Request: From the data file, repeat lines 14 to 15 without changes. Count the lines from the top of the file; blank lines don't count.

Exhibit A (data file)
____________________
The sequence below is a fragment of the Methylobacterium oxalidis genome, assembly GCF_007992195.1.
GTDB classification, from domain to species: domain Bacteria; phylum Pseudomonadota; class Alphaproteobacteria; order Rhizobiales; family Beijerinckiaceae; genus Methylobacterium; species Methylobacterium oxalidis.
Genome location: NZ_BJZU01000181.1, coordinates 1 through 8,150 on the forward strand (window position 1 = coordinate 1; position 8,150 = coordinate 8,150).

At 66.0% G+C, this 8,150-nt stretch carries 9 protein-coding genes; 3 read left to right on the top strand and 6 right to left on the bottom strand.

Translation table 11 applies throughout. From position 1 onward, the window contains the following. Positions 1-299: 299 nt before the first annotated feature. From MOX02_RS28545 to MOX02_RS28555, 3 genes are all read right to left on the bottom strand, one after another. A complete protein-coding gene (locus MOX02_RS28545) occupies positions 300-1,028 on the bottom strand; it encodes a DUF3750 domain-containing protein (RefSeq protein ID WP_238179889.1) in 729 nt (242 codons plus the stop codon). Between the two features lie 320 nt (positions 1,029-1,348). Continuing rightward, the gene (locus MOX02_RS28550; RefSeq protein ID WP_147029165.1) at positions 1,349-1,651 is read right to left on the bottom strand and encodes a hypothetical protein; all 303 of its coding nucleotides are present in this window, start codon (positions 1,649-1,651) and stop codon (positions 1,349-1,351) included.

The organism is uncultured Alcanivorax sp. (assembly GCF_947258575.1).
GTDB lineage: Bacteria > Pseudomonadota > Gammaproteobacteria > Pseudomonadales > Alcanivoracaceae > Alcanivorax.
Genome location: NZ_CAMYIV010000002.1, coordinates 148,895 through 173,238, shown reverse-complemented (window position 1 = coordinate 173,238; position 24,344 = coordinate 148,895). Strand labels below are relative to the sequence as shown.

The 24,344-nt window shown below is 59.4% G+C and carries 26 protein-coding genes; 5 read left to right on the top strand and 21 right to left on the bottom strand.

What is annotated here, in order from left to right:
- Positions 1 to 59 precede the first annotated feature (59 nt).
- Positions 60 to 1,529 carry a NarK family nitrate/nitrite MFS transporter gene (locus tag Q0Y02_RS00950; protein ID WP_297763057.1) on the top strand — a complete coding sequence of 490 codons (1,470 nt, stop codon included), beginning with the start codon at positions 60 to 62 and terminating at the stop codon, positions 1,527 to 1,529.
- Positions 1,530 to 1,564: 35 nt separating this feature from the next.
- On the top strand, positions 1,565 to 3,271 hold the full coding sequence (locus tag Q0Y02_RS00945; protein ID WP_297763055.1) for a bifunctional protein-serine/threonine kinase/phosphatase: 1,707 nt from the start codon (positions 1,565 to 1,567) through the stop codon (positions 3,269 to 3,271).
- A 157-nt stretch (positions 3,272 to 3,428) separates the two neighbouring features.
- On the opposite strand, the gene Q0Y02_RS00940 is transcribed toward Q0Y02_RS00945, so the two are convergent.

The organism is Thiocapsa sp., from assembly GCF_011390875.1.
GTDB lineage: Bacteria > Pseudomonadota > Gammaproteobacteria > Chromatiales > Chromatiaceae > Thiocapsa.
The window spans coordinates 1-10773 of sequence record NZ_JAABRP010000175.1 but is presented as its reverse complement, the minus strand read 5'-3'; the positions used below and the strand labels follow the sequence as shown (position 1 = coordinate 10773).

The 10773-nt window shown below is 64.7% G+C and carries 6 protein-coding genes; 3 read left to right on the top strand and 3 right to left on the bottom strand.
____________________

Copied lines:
- On the top strand, positions 1,565 to 3,271 hold the full coding sequence (locus tag Q0Y02_RS00945; protein ID WP_297763055.1) for a bifunctional protein-serine/threonine kinase/phosphatase: 1,707 nt from the start codon (positions 1,565 to 1,567) through the stop codon (positions 3,269 to 3,271).
- A 157-nt stretch (positions 3,272 to 3,428) separates the two neighbouring features.